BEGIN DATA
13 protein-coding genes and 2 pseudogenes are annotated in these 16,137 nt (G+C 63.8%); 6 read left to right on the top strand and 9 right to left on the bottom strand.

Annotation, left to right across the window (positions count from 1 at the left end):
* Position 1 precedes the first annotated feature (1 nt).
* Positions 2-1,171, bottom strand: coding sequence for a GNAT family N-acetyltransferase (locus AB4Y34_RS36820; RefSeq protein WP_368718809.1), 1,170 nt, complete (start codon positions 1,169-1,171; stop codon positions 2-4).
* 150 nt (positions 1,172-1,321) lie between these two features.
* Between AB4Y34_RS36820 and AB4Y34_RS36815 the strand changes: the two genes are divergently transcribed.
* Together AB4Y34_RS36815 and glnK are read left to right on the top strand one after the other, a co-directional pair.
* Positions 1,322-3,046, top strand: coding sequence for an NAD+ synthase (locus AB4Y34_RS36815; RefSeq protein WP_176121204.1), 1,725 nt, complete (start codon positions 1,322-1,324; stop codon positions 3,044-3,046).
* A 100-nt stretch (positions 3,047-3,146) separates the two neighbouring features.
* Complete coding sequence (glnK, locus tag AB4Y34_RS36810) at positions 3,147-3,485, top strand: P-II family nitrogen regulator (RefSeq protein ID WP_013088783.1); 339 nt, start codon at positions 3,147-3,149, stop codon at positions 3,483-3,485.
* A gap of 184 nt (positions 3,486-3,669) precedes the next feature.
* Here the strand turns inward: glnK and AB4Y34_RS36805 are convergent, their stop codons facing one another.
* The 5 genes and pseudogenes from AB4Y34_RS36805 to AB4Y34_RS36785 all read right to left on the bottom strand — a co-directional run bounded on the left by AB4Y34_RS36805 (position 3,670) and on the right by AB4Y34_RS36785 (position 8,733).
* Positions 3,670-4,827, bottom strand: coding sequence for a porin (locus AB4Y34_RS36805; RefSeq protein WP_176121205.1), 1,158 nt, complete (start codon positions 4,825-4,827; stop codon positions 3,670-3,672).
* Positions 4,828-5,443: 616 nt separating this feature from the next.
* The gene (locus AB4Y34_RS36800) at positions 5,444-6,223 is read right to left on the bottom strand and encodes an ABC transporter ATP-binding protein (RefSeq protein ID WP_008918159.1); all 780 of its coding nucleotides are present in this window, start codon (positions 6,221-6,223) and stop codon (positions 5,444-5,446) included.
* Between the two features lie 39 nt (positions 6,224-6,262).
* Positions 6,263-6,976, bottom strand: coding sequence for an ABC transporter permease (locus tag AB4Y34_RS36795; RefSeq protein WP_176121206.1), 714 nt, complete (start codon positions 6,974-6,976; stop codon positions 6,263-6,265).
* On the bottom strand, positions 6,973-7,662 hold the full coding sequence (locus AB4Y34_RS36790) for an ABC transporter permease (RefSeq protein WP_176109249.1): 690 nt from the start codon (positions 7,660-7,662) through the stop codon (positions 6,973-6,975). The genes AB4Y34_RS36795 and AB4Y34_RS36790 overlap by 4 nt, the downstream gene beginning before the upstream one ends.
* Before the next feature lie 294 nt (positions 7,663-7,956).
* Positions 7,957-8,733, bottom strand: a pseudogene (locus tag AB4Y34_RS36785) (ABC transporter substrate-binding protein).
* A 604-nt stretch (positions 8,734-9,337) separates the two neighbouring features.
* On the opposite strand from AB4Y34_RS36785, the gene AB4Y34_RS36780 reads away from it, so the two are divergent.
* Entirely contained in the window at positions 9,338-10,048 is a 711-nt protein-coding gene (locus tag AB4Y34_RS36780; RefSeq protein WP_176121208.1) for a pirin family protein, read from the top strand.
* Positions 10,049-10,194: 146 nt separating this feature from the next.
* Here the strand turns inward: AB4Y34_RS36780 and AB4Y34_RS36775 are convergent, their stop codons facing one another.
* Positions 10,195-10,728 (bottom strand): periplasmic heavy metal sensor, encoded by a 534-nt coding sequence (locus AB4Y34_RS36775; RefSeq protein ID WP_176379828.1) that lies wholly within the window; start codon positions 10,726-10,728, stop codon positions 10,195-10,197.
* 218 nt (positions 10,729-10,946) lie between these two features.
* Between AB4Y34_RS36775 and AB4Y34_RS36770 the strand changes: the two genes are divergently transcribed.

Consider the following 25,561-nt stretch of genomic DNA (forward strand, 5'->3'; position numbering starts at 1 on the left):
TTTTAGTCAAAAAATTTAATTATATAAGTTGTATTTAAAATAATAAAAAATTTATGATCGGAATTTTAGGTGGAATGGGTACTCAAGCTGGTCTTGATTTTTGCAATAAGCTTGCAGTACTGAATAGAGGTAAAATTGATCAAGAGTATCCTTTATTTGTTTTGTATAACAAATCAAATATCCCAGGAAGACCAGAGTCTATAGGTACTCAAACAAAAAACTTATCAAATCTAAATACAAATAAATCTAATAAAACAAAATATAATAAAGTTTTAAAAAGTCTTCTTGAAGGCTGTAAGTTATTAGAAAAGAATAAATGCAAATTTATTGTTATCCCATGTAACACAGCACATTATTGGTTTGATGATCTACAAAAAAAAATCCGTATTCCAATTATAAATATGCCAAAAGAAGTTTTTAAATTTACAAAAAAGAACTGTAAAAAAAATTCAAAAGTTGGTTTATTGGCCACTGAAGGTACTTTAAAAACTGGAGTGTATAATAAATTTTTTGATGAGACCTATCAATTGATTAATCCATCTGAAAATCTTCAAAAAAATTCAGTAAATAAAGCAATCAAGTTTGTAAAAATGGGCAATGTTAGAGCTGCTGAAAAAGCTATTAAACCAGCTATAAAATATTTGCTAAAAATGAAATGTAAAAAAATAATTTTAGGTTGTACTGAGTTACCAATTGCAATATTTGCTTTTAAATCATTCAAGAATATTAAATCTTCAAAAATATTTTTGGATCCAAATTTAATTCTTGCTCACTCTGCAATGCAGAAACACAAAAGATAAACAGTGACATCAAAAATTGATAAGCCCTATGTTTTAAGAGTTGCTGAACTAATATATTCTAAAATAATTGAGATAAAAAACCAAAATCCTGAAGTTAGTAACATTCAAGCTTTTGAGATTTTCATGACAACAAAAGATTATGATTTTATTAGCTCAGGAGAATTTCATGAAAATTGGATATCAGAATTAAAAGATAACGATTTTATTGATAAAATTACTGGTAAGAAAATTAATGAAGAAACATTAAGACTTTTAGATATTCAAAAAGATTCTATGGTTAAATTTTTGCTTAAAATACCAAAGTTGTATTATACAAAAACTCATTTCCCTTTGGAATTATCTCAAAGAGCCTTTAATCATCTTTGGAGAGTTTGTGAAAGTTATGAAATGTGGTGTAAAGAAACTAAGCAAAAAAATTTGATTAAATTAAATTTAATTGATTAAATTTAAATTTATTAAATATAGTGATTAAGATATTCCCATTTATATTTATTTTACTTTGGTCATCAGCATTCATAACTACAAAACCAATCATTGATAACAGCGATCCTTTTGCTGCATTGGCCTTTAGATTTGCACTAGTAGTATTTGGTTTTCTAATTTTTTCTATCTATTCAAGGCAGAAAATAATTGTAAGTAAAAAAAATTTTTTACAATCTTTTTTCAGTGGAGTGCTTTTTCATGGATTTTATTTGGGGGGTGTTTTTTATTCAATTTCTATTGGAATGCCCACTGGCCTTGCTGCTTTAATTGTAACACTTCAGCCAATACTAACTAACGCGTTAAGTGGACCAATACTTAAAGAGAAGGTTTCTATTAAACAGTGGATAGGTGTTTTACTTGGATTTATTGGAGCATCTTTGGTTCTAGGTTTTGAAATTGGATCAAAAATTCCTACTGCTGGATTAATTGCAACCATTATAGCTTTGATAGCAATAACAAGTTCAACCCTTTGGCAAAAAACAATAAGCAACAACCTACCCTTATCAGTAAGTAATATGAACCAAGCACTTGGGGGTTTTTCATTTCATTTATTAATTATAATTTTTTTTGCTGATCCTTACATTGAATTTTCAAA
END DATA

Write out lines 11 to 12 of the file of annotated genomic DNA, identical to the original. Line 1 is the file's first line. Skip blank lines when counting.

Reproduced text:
* A gap of 184 nt (positions 3,486-3,669) precedes the next feature.
* Here the strand turns inward: glnK and AB4Y34_RS36805 are convergent, their stop codons facing one another.